So that I don't have to post yet another thread, I'm going to ask another question here. I don't really like adpositions all that much (well, I guess postpositions are okay to me) but I really love cases. So, what if instead of using the adpostitions I used cases? Would it be too much? And would it be cliche at all?
Whether or not it's "too much" is up to you, and depends on things you haven't told us yet.
The Tsez language, it is said, has around 200 cases.
Most languages with more than some vague number of cases, have a tendency for the case-markings to be regular-ish "compoundoids"; that is, the "case-marking" may be two or more morphemes.
at 2.1.1. Noun-inflection
, at 220.127.116.11
(especially the table 18.104.22.168.1
). There are some 52 to 104 case-like meanings there that could all be expressed by different cases, if you wanted to.
Some languages -- I believe Finnish and Hungarian and Hindi and Turkish may be among them -- have case-endings that seem to be made up out of two or three different morphemes.
You could have all three of prepositions and postpositions and cases; each combination could mean something different. If you had three prepositions (with lack of a preposition meaning something), three postpositions (with lack of a postposition meaning something), and four cases (one of which is zero-marked), you could make up to 64 combinations of them. I believe something like that is attested in some natlangs.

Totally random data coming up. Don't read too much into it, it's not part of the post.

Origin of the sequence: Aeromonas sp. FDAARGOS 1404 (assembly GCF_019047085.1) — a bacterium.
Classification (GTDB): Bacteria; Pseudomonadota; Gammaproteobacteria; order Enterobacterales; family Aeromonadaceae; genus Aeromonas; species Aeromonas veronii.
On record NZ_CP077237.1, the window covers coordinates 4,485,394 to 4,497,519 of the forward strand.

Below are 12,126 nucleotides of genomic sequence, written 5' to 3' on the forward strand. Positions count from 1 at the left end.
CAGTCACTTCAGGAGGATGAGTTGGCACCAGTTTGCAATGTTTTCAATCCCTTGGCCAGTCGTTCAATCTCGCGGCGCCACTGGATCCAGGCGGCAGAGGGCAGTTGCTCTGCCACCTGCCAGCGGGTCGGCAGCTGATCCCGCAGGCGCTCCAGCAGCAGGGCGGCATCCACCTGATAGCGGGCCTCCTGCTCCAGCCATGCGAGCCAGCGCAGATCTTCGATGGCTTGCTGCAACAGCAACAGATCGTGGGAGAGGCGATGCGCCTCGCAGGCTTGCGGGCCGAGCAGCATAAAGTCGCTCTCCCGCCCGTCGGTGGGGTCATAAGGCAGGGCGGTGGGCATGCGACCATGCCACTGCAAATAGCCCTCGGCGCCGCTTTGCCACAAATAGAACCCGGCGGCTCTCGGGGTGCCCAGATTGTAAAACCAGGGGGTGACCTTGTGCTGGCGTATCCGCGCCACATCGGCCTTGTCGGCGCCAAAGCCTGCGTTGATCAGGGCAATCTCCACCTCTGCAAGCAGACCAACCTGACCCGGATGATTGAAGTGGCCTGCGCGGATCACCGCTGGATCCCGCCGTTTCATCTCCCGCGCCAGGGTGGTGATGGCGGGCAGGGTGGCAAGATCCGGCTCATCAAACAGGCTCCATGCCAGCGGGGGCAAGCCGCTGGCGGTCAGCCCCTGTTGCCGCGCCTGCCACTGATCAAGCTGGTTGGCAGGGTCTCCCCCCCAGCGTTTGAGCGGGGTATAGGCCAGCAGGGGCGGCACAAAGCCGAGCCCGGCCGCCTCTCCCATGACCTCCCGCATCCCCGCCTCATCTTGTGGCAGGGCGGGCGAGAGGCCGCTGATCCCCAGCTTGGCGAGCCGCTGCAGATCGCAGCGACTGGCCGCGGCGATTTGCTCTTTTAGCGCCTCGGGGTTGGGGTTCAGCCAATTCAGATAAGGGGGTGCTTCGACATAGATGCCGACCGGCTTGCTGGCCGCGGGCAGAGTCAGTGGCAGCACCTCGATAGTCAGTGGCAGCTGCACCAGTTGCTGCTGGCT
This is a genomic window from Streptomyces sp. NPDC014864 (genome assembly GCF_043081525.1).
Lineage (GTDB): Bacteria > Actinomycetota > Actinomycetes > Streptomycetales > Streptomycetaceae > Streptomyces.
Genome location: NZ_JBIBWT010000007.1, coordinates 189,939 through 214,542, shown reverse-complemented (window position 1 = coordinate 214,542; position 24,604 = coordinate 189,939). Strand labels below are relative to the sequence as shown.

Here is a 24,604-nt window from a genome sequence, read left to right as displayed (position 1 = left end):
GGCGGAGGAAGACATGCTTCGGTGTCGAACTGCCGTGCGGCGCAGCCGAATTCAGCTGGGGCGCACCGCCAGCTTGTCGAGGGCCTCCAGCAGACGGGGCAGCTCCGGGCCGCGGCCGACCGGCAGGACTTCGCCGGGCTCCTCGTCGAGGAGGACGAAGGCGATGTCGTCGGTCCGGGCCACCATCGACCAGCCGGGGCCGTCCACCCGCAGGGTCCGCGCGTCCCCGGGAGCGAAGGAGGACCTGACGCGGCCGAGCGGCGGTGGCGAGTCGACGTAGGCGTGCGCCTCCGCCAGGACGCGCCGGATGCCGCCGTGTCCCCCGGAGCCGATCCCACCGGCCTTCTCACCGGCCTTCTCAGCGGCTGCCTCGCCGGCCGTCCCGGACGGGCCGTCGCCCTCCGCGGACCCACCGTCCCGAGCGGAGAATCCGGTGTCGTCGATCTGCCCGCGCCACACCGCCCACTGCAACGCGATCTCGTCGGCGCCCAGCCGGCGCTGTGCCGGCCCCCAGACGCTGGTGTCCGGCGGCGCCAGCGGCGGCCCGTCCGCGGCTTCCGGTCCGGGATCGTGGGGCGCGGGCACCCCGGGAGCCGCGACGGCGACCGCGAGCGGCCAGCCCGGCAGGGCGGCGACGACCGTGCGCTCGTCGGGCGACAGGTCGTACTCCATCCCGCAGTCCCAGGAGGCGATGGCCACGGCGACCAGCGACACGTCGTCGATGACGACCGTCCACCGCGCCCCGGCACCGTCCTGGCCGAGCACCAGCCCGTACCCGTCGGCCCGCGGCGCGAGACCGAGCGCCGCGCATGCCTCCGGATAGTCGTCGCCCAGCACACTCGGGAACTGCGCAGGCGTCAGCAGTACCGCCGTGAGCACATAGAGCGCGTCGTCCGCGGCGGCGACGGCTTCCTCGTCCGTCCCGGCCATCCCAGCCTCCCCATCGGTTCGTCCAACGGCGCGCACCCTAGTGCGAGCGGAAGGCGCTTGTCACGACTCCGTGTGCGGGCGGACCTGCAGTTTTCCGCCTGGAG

And some natlangs allow you to use two prepositions (or two postpositions) on one noun; as if you could say "on to the house" or "in to the house" (instead of "onto" and "into").
You could do something similar. Your case-"endings" could be composed of, say, three morphemes, each of which could have, say, six or seven or eight values, leading to 216 or 343 or 512 cases. Or, maybe, just two morphemes, one with eight and one with twelve values, leading to 96 cases. Or something like that.
You may be wondering whether the "syntactic" or "grammatical" cases can be expressed with adpositons or with cases; and the answer is, they can be expressed either way.
For the moment, let's assume I'm talking about Nominative, Accusative, Dative, and Genitive.
Tagalog's "ang" is kind of a combination definite article and nominative preposition. (German also has words that are at once articles and case-markers).
Spanish uses an accusative preposition for direct objects which are specific and animate (or maybe it's definite and animate, or maybe it's specific and human; I admit my memory is imperfect); but nonspecific inanimate direct objects don't need to be so marked.
English uses "to" for a dative preposition, and "of" for a genitive preposition; but English genitives can also use the "-'s" ending (the "Saxon genitive").
And classical European languages use many cases -- six in Sanskrit, eight in Latin, and so on.
Read Barry J. Blake's book "Case"
. It should guide you in setting up your case-system.
Remember that adpositions frequently come, diachronically, from words that were other parts-of-speech in an earlier form of the language or in an ancestral language; often, these were adverbs, but they could have been almost any part-of-speech.
Also remember that case-endings frequently come, diachronically, from words that were postpositions in an earlier form of the language or in an ancestral language.
So, I'd say, you should be able to say in your 'lang just about anything that another language would need adpositions to say, by using only cases and adverbs, or cases and other words that aren't adpositions, or just plain only cases.
, and, if you want, other features and chapters having to do with cases or with adpositions.
And it wouldn't be something that's never happened in a natlang, nor something that's never been done in a conlang.